A recent study highlights concerns regarding the influence of human activities on El Nino and La Nina events. It suggests that the Walker Circulation has shifted since the industrial era, potentially leading to an increased occurrence of multi-year El Nino and La Nina events.
GS I: Geography
Dimensions of the Article:
- Walker Circulation
- Key Details from the recent study
- El Nino
- La Nina
- El Nino-Southern Oscillation (ENSO)
The Walker Circulation is a significant atmospheric circulation pattern located in the tropical Pacific region of the Earth. It exerts a substantial influence on climate and weather patterns both within the tropics and on a global scale. Here are some key characteristics of the Walker Circulation:
- Tropical Pacific Region: The Walker Circulation is primarily centered in the tropical Pacific Ocean but extends its effects to regions far beyond this area.
- Climate and Weather Impact: This atmospheric system of winds plays a crucial role in shaping climate and weather patterns in tropical regions and can have cascading effects on weather systems worldwide.
- El Nino and La Nina: The strength of the Walker Circulation is closely tied to phenomena known as El Nino and La Nina. A weaker Walker Circulation is associated with El Nino events, which can bring about irregular and extreme weather conditions in various parts of the world. In contrast, a stronger Walker Circulation typically signals La Nina, which can lead to its own set of climate anomalies.
Key Details from the recent study
Recent studies on the Walker Circulation and its relationship to climate change and volcanic eruptions have provided several important insights:
- Slowing Transition from El Nino to La Nina: The transition from El Nino to La Nina has shown a slight slowing over time. This suggests that multi-year climate patterns may become more frequent in the future, leading to increased risks of droughts, fires, heavy rainfall, and floods.
- Potential Influence of Greenhouse Gas Emissions: While the overall strength of the Walker Circulation has not yet decreased, researchers speculate that elevated carbon dioxide levels resulting from greenhouse gas emissions could weaken it over time.
- Climate Models Predictions: Many climate models predict a decline in the Walker Circulation by the end of the century, indicating potential future changes in global weather patterns.
- Link Between Volcanic Eruptions and Walker Circulation: The study identified a connection between volcanic eruptions and the weakening of the Walker Circulation. Volcanic eruptions have led to El Nino-like conditions in the past.
- Significant El Nino Events Following Volcanic Eruptions: Researchers noted three significant El Nino events in the twentieth century that followed volcanic eruptions, including Mount Agung in 1963, El Chichón in 1982, and Mount Pinatubo in 1991. These events highlight the complex interactions between volcanic activity and climate systems.
El Nino is a climate pattern characterized by the unusual warming of surface waters in the Tropical Pacific Ocean. Here are some key points about El Nino:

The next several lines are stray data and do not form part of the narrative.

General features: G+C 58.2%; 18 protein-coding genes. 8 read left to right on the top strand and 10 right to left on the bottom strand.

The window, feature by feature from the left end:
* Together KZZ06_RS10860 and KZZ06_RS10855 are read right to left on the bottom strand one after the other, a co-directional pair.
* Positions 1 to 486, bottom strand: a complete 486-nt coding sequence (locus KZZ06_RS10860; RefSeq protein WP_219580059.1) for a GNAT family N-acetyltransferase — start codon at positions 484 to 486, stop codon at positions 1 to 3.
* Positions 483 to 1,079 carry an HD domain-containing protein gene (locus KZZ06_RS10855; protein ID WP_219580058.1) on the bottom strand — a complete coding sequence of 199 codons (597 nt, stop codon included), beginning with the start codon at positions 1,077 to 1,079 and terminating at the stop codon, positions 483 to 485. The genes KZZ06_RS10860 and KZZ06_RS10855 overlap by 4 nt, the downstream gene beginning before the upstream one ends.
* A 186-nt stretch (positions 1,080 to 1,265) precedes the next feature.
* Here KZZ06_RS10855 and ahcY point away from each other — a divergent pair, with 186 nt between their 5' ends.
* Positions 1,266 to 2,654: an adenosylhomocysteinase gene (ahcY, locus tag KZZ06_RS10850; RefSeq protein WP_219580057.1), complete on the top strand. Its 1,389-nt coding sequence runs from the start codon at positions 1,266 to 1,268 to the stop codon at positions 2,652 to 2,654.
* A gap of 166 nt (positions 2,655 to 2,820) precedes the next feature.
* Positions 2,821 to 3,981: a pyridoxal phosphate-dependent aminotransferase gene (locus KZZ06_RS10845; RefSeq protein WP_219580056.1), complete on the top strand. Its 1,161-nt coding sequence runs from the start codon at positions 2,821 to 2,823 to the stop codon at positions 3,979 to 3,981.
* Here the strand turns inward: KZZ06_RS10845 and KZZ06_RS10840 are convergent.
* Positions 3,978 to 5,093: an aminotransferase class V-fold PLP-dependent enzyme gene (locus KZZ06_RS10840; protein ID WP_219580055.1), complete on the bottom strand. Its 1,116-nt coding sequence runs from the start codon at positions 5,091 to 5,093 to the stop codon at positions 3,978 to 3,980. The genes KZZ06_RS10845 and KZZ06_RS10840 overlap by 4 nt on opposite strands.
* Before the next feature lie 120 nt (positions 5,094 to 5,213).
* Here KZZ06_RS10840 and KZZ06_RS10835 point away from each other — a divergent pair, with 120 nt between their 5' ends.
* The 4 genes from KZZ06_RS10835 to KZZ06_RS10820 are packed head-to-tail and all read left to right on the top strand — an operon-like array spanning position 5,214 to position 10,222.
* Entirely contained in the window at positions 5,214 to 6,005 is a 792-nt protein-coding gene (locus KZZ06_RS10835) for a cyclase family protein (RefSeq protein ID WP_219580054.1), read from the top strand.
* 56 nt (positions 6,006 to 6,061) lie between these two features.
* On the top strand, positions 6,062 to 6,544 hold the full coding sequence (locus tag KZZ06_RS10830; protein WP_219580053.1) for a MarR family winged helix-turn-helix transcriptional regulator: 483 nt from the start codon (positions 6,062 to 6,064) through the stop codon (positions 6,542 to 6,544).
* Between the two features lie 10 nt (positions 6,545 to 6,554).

- Spanish Name: “El Nino” means “Little Boy” in Spanish, and it is named so because it often peaks around Christmas, which is traditionally associated with the birth of the Christ child.
- Frequency: El Nino events occur more frequently than their counterpart, La Nina.
- Effect on Indian Monsoon: El Nino is known to have a suppressing effect on monsoon rainfall in India. It can lead to drier-than-usual conditions and droughts in certain regions.
- Cause: El Nino is caused by the weakening or reversal of trade winds in the tropical Pacific Ocean. Typically, trade winds blow from east to west, pushing warm surface waters towards the western Pacific.
La Nina, often referred to as “Little Girl” in Spanish, is a climate pattern characterized by the unusual cooling of the Tropical Pacific Ocean. Here are some key points about La Nina:
- Spanish Name: “La Nina” translates to “Little Girl” in Spanish. It is sometimes referred to as “El Viejo” (The Old Man), anti-El Nino, or simply “a cold event.”
- Effect on Indian Monsoon: Unlike El Nino, La Nina tends to promote rainfall over India. It can lead to wetter-than-usual conditions.
- Cause: La Nina occurs as a result of the strengthening of the trade winds in the tropical Pacific Ocean. During La Nina events, these trade winds become even stronger, intensifying the east-to-west flow of warm surface waters across the equatorial Pacific.
- Sea Surface Temperatures: The strengthening of the trade winds during La Nina leads to cooler-than-average sea surface temperatures in the central and eastern equatorial Pacific.
El Nino-Southern Oscillation (ENSO):
ENSO is a complex climate phenomenon that results from the interaction between ocean and atmospheric conditions in the equatorial Pacific region. Here are some key points about ENSO:
- Southern Oscillation: The term “southern oscillation” in ENSO refers to differences in sea-level air pressure between the western and eastern Pacific Oceans. These pressure differences play a crucial role in the development of ENSO events.
- El Nino and La Nina: ENSO is characterized by two primary phases—El Nino and La Nina. These represent the warm and cool phases of the ENSO cycle, respectively.
- Frequency: El Nino and La Nina events typically occur every 2 to 7 years. La Nina events can last between one and three years, while El Nino events are less likely to persist for more than a year.
- Multi-year Events: Multi-year El Nino and La Nina events are those that continue for more than one year without returning to normal conditions in between. These extended phases are relatively unusual.
- Recent Events: In 2023, La Nina concluded a three-year period, and El Nino made its presence felt. Such long-lasting ENSO phases are not common and can have significant impacts on global weather patterns.
-Source: Down To Earth